Cancer deaths rates in children among lowest in Europe
Published 16/07/2014 | 02:30
DEATH rates for Irish children who develop cancer are now among the lowest in Europe.
Ireland's success is only outranked by Switzerland and Austria while overall incidence of the disease in children here is also close to the European average, the National Cancer Registry said in a new report.
Figures show that around 61 children a year were dying of the disease in the 1960s but this fell to 21 in the decade up to 2010 as better diagnosis, treatments and medical expertise became available. The five-year survival rate is now around 80pc.
Boys are more likely be to diagnosed with cancer than girls with male incidence rates 14pc higher. There are around 196 cases of cancer diagnoses in children and teenagers under the age of 20 annually and 128 of these are under the age of 15.
Leukaemia is the most frequently diagnosed form of the disease. This is followed by brain and central nervous system tumours and lymphomas.
Between 1994 and 2011, an average of eight boys and five girls were diagnosed with lymphoma each year, and incidence rates in boys were significantly higher than in girls.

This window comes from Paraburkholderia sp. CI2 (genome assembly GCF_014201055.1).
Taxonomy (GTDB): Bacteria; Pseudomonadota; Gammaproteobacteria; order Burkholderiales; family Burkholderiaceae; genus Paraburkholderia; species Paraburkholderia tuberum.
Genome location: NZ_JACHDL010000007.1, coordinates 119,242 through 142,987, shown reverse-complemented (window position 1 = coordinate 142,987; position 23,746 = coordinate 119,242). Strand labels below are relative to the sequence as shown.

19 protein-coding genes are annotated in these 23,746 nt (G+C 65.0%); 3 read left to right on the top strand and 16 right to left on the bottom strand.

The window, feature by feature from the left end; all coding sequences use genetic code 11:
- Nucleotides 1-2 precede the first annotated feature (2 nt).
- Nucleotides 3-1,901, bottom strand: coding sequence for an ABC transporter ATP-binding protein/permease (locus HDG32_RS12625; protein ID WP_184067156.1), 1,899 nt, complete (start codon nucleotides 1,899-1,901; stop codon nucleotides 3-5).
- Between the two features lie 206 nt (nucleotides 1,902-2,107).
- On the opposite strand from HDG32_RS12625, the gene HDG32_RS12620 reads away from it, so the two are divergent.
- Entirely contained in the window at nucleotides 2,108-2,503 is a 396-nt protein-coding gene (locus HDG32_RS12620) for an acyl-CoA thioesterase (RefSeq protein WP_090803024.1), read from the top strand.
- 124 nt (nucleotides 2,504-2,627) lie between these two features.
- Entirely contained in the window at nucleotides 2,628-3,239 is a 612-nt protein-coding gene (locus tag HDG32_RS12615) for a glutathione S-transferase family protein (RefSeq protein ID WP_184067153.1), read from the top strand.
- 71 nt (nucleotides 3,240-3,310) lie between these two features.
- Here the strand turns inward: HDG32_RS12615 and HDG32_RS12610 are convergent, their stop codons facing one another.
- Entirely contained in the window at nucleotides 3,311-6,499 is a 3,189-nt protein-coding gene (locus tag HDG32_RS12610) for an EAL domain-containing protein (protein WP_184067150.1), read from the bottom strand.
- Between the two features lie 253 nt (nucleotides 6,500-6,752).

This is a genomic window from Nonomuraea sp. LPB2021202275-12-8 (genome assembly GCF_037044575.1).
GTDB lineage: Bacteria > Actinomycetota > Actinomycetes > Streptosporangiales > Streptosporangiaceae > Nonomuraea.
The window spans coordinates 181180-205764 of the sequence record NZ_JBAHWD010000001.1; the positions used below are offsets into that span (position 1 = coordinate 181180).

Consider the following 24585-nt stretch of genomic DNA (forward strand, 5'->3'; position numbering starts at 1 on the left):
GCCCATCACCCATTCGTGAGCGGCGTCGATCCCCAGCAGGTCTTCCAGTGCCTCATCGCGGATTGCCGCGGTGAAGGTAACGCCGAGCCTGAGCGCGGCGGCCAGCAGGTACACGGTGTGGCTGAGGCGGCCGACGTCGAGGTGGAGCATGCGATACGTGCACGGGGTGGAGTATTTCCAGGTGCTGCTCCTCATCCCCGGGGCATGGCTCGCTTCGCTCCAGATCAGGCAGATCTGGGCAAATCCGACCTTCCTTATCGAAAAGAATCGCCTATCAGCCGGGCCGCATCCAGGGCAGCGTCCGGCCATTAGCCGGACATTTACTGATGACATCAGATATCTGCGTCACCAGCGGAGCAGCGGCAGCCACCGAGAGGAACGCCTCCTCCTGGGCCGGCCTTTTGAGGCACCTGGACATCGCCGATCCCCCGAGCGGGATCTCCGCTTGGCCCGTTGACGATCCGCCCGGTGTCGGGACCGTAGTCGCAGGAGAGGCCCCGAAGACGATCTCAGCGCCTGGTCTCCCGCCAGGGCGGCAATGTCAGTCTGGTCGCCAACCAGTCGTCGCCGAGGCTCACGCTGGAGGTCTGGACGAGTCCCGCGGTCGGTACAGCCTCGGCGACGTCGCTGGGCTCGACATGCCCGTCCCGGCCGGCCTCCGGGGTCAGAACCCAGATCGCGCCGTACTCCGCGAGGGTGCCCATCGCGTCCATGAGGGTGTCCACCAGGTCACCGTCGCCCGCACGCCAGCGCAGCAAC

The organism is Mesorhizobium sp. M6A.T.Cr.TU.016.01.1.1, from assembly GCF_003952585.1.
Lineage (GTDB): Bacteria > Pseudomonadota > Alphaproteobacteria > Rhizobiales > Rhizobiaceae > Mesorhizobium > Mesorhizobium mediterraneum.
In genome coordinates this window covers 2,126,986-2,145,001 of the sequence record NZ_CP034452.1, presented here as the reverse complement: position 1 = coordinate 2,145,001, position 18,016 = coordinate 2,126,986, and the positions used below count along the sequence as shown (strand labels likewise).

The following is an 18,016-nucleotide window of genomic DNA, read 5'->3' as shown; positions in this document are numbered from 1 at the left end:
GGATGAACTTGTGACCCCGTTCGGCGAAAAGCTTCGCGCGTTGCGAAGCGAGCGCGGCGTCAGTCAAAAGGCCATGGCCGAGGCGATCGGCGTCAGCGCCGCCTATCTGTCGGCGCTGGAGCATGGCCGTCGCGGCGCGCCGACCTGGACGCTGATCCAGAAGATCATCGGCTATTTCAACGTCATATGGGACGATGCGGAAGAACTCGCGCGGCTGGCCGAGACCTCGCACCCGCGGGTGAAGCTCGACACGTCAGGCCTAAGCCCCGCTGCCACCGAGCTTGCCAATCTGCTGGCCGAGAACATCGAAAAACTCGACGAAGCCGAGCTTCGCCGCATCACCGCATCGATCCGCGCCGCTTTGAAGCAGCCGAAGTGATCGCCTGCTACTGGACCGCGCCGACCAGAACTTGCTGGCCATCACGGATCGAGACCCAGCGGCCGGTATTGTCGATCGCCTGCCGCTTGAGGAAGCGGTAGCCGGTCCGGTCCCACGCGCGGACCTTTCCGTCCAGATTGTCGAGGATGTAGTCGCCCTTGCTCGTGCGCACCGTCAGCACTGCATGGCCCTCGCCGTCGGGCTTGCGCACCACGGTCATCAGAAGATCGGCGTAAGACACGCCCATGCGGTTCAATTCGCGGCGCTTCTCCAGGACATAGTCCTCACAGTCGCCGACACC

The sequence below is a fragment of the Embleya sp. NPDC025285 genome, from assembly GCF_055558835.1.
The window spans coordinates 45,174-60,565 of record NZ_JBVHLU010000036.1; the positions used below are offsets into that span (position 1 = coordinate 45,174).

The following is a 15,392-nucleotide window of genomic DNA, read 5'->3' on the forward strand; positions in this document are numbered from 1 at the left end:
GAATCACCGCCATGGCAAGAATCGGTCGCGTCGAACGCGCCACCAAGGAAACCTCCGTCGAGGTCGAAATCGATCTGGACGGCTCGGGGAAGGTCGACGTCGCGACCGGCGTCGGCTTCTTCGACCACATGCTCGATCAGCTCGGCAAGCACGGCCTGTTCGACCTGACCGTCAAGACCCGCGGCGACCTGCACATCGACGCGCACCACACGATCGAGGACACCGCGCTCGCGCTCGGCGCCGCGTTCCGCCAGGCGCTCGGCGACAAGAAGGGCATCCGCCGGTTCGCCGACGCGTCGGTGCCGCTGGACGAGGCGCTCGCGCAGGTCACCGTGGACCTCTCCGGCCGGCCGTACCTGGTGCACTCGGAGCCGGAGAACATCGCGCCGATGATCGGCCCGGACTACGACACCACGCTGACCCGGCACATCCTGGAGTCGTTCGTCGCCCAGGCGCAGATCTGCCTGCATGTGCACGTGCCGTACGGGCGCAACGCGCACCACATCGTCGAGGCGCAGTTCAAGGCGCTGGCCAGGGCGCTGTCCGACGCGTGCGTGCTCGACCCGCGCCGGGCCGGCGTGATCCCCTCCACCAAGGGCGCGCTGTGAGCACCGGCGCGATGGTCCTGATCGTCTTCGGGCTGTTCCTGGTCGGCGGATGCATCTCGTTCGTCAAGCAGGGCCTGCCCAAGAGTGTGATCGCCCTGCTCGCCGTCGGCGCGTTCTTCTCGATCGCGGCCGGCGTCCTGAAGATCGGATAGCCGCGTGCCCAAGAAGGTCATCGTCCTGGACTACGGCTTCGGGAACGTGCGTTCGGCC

Incidence rates of children's cancers varied little between the four health regions in Ireland but they were highest in the HSE Dublin and Mid-Leinster region, which has the highest population density.
The incidence of brain and lymphoma was highest in the HSE Southern region and in Dublin and Mid Leinster.
Most children diagnosed with lymphoma were older, particularly in the case of Hodgkin lymphoma which was more frequent in children over 10 years.
Leukaemia has represented just under one-third of all cancers since 1994. There was a slight decline over time in the relative proportion of lymphoma, from representing 12pc of all cancers up to 2005 to 8pc in 2006-2011.
There was an initial decline in incidence rates of brain and lymphoma cancer with numbers falling from 40 patients diagnosed in 1994 to 21 patients in 1999. However, rates subsequently increased by an average 2.7pc per year. Patient numbers in 2011 were similar to those recorded in the mid 1990s.
Chemotherapy was the principal treatment for all paediatric cancers, either on its own or with surgery or radiotherapy.
The report pointed out that overall death rates for children's cancers in Ireland were at their highest levels during the late 1950s and 1960s.
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